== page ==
Pictured here, Gerrad Alex Taylor, in the theatre's first all Black cast of Macbeth. (Courtesy photo)

By Shaela Foster,
Special to the AFRO

Following the pandemic, the Chesapeake Shakespeare Company (CSC) has attempted to diversify their organization.

CSC is a classical theater company based in Baltimore. They specialize in Shakespearian plays as they look to expose Baltimore to the wonders of classical theater. 

The emergence of the coronavirus pandemic prompted members of CSC to rethink ways in which they engage with their community and how to better serve it.

This made them rethink what their stage looks like and if it reflects the community. Baltimore city is predominantly Black, so they wanted to ensure the actors on their stage displayed that. 

“I think part of what we’re trying to do is, we need to see actors of color in every single role,” said Dawn Thomas Reidy, a production associate at CSC. “We exist in every facet of life and we have to normalize that and people seeing that on stage.” 

This came into effect when they showcased an all Black cast of the play “Macbeth” in the fall of 2022. According to the producing executive director, Lesley Malin, this production was a major effort to showcase the Black artists within their organization. 

Malin stated in casting, they ensure Black actors have a variety of roles to play, not just the background roles which Reidy says is normal for Black people to be placed in. 

The Black Classical Acting Ensemble (BCAE) was the forefront of this showcase. BCAE is an affinity group in Baltimore for Black people to engage with Shakespeare and various classics. The production of “Macbeth” was the first display of this new affinity group and their efforts to diversify CSC. 

Within the piece, they first wanted to identify which scenes would resonate with the Baltimore audience. They also included hip hop music and stage combat practices that were more afrocentric and inspired by the diaspora.

In BCAE they analyze numerous ways they can perform stories for the Black community that invites them in by exploring Shakespeare seeing where and how Black lives can be a part of the pieces.

The founder of BCAE, Gerrad Alex Taylor, states he sees theater as community service.

“Being in Baltimore, it’s our responsibility to serve the community and make whatever we’re presenting relatable to them,” he said. 

Taylor sees affinity spaces important for society as they create a safe space for minorities to reflect on things that have happened within their communities and within the work they love.

“I think that allows that population to sort of move past or transcend some of the hurts or the harm or the injustice that’s been done and work to undo some of that or unravel some of that,” he said. 

In an effort to introduce the world of theater to the city of Baltimore and surrounding areas, CSC has come up with Shakespeare Beyond. This program brings CSC into neighborhoods and communities across Maryland who might have limited access to their theater.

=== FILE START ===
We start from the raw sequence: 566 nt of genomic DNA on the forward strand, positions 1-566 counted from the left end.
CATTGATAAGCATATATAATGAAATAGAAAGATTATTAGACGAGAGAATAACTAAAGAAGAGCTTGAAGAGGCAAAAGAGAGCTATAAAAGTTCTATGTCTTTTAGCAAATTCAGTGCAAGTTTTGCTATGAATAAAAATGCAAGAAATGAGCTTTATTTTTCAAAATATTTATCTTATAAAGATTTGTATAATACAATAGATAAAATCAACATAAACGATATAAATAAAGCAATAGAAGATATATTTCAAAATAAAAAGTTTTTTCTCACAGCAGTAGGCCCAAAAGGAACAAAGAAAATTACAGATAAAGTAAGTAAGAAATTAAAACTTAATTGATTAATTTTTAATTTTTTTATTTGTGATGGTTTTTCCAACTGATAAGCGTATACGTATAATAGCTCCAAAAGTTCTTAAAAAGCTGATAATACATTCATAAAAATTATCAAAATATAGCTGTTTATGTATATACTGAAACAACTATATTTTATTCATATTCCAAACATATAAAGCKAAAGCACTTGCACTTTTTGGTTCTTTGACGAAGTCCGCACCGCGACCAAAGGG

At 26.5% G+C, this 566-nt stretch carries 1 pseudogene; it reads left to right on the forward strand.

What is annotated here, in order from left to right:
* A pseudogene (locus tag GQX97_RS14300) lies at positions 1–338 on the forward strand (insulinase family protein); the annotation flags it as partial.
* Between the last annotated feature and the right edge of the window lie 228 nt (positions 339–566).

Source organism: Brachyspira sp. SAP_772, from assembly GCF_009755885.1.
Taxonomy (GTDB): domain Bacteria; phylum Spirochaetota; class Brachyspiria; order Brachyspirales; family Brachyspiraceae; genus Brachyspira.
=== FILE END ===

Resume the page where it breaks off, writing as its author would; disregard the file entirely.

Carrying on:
Within the program of Shakespeare Beyond, they’ve established the “Shakespeare Wagon.” According to their website, it’s a “custom portable performance unit specifically designed for outdoor touring performances.” This allows them to reach different communities that spread far beyond their own backyard. 

The wagon offers free performances, workshops, learning experiences and various collaborations. Malin says they hope to connect with the community and highlight local groups with the wagon.

“This is a new initiative so that we can serve the parts of the community that maybe don’t feel comfortable coming into the theater,” she said. “It’s maybe crazy but we really believe that Shakespeare is for everyone and we want to put our money where our mouth is.”

The efforts to diversify the company starting with the stage and audience members can also be seen within CSC’s administration. 

According to Malin, out of the 16 board of trustees members, 25 percent are people of color. Although the percentage is increasing, it’s still not where they want it to be, so she says they’re consistently looking for more people of color to join the board. 

Last year, Taylor stepped down from his full-time position at CSC to pursue other adventures, but says during his time there he could see the various efforts that were made which led to the increase in diversity today. 

CSC recognizes how switching audiences and expanding a company isn’t easy, but it’s something they feel is important and worth doing. 

“You shouldn’t be forbidden to be able to act and make art because you’re a size 20,” Reidy said. “You shouldn’t be gate kept out of the artistic space because you’re a non binary actor or if you’re a Black actor, it just shouldn’t happen, especially not now. So, we’re trying to actively and purposefully address that on our stage at CSC.”

Shaela Foster is an AFRO Intern from the University of Maryland, College Park.